According to figures from the EU statistical office, the prices of properties in Spain fell by 15.2 per cent in the third quarter of last year, the largest drop by any EU nation.
The country’s market still remains attractive to many investors in terms of being able to secure properties for a reasonably low price, with a decrease of 1.9 per cent seen in the quarter when compared to the same period in 2011.
The general average of Eurozone countries was found to be 2.5 per cent for the same figure, meaning Spain can still secure a property for less than in many other nations.
What’s more, the figures from earlier in 2012 suggest there has been a pattern growing for a reduction in value over the year.
In the second quarter of last year, there was a recorded drop of 14.4 per cent, while in the preceding quarter the fall was 12.5 per cent.
In terms of quarters, Spain’s prices were found to be down, on average, by 3.7 per cent in the third quarter of last year, which is above the average decline of 0.7 per cent across the Eurozone.
It was only bettered by the 4.2 per cent and 3.7 per cent figures seen in Romania and the Netherlands, respectively.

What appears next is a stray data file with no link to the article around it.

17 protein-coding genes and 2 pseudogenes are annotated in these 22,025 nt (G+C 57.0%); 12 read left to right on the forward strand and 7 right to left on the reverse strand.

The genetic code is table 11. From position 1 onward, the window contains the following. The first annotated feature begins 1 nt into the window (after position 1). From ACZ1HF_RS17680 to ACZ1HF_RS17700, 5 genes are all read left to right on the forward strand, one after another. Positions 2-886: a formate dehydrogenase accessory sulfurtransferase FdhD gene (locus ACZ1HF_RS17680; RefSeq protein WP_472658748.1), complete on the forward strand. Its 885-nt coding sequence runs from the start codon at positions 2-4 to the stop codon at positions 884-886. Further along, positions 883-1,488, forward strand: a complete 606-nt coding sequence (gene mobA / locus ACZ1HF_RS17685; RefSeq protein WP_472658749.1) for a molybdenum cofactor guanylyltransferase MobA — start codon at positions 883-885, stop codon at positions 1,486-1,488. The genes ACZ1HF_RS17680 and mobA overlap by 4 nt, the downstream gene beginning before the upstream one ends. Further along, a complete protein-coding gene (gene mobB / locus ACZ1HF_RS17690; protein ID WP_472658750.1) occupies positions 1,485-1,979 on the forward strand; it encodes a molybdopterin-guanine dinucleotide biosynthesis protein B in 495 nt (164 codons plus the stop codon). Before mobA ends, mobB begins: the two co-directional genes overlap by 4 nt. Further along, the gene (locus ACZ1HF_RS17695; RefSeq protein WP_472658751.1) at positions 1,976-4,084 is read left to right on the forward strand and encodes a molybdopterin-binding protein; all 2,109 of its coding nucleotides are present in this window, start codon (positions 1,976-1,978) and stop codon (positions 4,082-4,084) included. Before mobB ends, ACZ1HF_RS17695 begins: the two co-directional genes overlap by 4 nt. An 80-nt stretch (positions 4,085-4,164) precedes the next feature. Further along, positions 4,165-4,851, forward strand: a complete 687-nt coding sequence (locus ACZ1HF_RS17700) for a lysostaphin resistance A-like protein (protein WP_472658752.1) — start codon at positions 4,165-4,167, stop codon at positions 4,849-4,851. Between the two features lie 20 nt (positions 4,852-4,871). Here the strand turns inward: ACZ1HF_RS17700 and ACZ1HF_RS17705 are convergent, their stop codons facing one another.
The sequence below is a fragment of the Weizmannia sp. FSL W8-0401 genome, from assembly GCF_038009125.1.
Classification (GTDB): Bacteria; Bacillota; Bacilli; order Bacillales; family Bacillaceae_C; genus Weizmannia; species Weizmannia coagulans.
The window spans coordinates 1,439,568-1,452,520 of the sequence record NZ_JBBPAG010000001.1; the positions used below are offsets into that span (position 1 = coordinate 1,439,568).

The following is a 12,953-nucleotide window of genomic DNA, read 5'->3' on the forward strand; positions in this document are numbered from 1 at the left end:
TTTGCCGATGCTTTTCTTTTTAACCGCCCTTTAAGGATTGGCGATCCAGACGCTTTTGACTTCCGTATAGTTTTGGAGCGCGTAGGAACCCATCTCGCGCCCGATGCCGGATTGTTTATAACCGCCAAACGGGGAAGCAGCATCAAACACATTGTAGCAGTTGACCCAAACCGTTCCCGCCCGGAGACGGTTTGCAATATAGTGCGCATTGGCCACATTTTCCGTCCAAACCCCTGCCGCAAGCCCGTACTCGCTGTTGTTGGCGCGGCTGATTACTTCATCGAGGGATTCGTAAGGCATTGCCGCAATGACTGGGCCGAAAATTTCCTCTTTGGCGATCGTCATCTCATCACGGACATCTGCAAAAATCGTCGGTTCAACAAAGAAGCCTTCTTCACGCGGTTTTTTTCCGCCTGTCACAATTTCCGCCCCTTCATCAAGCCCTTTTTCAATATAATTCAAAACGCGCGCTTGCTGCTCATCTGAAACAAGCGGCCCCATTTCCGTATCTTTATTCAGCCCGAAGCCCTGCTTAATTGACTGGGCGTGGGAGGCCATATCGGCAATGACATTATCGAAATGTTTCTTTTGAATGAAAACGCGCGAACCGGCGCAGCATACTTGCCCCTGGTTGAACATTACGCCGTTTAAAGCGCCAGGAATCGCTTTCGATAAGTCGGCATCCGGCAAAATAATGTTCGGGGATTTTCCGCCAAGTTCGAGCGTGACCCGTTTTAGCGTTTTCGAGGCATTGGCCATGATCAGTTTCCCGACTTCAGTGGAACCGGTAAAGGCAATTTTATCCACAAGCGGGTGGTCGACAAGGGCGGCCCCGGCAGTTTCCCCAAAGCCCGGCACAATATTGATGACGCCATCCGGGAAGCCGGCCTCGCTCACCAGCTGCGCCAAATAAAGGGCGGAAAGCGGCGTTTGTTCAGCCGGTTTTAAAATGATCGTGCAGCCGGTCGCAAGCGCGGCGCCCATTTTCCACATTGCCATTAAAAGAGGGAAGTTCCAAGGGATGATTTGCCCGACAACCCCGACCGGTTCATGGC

A statement released with the figures read: “The evolution of housing prices is important for the purposes of our economy and monetary policy, particularly to monitor macroeconomic imbalances and risk exposure of the financial sector and is relevant to households, to measure changes in prices the largest component of spending and household wealth.”
Interestingly, the country with the largest price increases in the third quarter of 2012 was Estonia, which had a rise of 8.4 per cent.
Next up is Luxembourg with 7.1 per cent, while Finland was up 2.1 per cent.
In terms of reductions, Ireland, the Netherlands and Portugal experienced big reductions alongside Spain.